Call Child Flows
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|Admins, makers, or analysts, automatically||-||-||Oct 23, 2019|
Today, people are building flows in Power Automate that need dozens or hundreds of steps; however, if you try to put all of these actions into a single flow, it can be difficult to navigate and maintain that flow. Instead, we recommend breaking apart your steps into different, smaller flows and calling back and forth between these flows. Each smaller flow can accomplish a single, discreet task, which is easier to read and identify a problem if something goes wrong. This approach is especially important where you want to reuse that task at multiple places in a flow, or even across multiple flows.
Previously, we shared how one flow could call another with the HTTP trigger and action. This is somewhat cumbersome because it requires copying and pasting the flow's HTTP URL. More problematically, with the introduction of solutions for flows, the HTTP approach no longer works if you export and import because when you copy a flow from one environment to another, it still points at the flow's HTTP URL in the old environment.
In October, we introduced a new built-in action called Run a Child Flow that automatically handles these problems. To get started with this action, select Solutions in the left side navigation and then pick an existing solution, or create a solution. Next, create (or edit) two flows:
- The parent flow: This flow can have any type of trigger and will call into the other flow.
- The child flow: This is the flow that is nested inside the other flow and contains the smaller tasks you want to run.
Let's look at an example where you have a child flow that you want to create or update a contact in Common Data Service based on that contact's name.
Building the child flow
You'll first need to create the child flow. Today, there are three different triggers you can use for child flows:
- Manually trigger a flow (under the Flow button for mobile).
- Power Apps.
- When an HTTP request is received (available only on the premium HTTP request/response connector).
When you select the first trigger you can define inputs that you want the child flow to receive from the parent flow. For example, if the child flow is going to be creating a contact, it will need the Contact name and Contact email. Select Add an input and provide the details.
Next, you'll build the logic that you want the child flow to run. This logic can contain as many steps as you need. After your steps, you need to return data to the parent flow. In this case you can use one of two actions:
- Respond to a Power App or flow (under the Power Apps connector).
- Response (on the premium HTTP request/response connector).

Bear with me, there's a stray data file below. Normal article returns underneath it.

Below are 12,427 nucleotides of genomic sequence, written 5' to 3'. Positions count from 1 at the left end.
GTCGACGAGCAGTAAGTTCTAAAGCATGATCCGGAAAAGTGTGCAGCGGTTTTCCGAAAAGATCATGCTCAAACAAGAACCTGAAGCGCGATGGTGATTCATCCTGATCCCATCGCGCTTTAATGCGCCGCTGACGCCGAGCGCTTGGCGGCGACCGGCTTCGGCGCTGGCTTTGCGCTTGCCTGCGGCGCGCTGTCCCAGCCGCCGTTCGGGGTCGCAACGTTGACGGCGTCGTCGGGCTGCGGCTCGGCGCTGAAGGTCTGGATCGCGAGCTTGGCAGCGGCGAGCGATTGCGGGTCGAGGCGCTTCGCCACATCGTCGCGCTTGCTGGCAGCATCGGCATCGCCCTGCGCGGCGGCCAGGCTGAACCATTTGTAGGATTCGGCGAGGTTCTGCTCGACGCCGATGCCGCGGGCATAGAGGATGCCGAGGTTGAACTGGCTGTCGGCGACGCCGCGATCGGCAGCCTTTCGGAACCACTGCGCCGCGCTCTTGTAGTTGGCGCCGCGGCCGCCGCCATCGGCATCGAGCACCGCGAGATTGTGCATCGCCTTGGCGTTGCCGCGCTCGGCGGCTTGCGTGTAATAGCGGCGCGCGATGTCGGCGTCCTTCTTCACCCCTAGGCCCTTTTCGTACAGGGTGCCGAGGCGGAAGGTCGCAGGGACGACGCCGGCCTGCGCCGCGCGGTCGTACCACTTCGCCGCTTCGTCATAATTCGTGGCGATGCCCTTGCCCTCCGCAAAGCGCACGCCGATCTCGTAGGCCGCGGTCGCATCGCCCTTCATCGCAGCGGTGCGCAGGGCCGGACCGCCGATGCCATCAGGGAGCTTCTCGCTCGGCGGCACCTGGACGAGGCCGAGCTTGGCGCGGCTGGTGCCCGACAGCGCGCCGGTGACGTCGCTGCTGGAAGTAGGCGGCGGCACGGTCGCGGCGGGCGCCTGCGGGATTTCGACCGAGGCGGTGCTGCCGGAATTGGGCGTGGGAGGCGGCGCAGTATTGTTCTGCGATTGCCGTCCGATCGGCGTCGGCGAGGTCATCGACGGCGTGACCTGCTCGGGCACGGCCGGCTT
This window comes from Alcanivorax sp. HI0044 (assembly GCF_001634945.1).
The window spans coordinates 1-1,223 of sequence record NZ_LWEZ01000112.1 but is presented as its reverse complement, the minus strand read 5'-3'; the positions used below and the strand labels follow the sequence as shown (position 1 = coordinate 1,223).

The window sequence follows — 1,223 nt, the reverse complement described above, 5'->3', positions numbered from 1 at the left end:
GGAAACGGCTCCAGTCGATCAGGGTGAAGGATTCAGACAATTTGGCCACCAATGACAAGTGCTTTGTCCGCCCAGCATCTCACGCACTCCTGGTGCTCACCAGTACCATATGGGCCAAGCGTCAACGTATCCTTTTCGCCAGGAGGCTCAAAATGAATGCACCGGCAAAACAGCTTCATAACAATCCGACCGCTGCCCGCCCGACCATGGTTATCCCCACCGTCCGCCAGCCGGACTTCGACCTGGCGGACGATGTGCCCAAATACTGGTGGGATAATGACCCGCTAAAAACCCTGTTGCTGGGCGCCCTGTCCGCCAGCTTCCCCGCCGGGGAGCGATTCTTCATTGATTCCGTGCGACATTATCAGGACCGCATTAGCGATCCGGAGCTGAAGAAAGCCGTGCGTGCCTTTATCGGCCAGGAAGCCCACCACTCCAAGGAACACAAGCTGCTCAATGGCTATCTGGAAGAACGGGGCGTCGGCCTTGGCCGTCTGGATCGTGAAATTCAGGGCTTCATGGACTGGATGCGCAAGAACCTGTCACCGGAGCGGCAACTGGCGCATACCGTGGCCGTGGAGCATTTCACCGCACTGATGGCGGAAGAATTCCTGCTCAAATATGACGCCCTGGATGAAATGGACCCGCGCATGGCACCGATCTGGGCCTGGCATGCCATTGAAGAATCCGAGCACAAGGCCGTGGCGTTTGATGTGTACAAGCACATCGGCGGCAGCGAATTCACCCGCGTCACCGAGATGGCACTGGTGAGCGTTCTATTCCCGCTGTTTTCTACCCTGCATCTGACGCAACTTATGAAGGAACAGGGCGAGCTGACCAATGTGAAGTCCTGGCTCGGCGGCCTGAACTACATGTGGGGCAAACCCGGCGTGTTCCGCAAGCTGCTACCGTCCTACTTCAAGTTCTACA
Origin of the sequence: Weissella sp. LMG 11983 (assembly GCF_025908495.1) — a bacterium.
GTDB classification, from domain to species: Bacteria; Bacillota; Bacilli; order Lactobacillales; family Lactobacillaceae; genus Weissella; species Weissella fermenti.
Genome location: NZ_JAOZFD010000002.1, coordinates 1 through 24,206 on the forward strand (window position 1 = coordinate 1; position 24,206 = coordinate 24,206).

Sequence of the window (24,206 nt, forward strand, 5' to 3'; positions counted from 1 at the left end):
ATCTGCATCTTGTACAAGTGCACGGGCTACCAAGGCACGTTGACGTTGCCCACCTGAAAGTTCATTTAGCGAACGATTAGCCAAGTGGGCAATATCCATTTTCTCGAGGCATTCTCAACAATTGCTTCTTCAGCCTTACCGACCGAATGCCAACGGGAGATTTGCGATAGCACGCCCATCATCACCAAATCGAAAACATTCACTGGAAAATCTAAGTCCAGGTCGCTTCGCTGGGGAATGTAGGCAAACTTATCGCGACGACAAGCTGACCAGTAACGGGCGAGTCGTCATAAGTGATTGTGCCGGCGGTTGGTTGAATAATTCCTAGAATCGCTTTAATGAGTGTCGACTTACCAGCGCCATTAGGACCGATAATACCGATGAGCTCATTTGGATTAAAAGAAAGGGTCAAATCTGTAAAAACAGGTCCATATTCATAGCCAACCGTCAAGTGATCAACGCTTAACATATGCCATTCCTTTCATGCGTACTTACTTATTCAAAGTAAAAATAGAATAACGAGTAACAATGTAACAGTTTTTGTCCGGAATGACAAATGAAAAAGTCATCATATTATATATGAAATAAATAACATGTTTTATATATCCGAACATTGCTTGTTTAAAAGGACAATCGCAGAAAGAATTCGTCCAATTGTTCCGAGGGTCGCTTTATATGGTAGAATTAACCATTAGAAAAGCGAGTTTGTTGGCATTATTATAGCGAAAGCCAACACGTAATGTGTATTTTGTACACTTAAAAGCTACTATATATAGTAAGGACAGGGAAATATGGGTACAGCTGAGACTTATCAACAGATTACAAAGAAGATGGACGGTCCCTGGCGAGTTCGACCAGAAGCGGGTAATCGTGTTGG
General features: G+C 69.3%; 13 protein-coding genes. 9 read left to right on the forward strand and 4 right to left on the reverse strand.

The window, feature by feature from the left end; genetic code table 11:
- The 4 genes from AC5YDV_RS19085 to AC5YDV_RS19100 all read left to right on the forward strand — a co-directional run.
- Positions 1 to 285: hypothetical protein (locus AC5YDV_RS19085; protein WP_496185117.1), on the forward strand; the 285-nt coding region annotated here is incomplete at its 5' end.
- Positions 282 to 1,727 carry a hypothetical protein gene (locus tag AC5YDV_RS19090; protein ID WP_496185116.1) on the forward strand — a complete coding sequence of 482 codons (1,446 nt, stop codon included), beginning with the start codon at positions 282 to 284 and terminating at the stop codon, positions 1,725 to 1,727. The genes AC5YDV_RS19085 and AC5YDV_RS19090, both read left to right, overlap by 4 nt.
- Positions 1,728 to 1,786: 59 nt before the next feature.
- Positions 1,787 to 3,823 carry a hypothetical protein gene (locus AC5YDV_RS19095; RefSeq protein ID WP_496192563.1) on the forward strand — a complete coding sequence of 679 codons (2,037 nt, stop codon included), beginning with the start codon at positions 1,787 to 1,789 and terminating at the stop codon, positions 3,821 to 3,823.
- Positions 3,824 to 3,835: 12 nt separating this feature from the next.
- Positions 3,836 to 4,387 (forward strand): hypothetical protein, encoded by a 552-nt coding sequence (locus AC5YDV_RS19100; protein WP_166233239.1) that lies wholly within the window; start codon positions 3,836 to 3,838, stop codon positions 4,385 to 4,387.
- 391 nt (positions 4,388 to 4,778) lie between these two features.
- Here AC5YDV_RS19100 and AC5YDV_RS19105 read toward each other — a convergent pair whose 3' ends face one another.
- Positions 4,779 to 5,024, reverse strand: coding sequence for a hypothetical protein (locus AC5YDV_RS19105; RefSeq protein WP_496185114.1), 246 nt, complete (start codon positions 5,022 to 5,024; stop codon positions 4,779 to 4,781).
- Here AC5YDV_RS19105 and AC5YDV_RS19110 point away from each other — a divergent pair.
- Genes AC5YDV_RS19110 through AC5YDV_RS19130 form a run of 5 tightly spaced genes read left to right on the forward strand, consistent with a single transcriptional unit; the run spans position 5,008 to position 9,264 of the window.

As with the trigger, you can define as many outputs as you want to be returned from the child flow. In this example, we can respond with the ID of the contact.
Give your flow a descriptive name and save it. You need to then test your child flow. Because you can manually trigger this flow, it's very easy to test right inside of the designer. Try it out with a couple different inputs, and verify that the outputs are what you expect.
Lastly, if your flow uses anything other than built-in actions or the Common Data Service (current environment) connector, you will need to update the flow to use the connections embedded in the flow. To do this, select the back button to get to the child flow's properties page and then select Edit in the Run only users tile.
In the pane that appears, for each connection used in the flow, you will need to select Use this connection (<connection name>) instead of Provided by run-only user.
Then, you can select Save. At this time, you cannot pass connections from the parent flow to the child flow. If you do not do this, you will receive an error stating that the name cannot be used as a child workflow because child workflows only support embedded connections.
Building the parent flow
Now you can build the parent flow in the same solution in which you created the child flow. Simply create a new flow. Alternatively, you can bring an existing flow into that solution. This parent flow can have any type of trigger.
Find the place in your flow from which you want to call the child flow and add the Run a Child Flow action that's located under the Flows connector on the Built-in tab.
Next, you need to pick the child flow that you created earlier. As a reminder, you will only see the flows you have access to that are in solutions and that have one of the three triggers mentioned earlier.
After selecting your child flow, you will see the inputs that you defined. After the child flow action, you will be able to use any of the outputs from that child flow.
When the parent flow runs, it waits for the child flow to complete for the lifetime of the flow (one year for flows that use built-in connections and Common Data Service or 30 days for all other flows).
Finally, you can save and test this flow. When you export the solution that contains these two flows and import it into another environment, the new parent and child flows will be automatically linked, so there's no need to update URLs.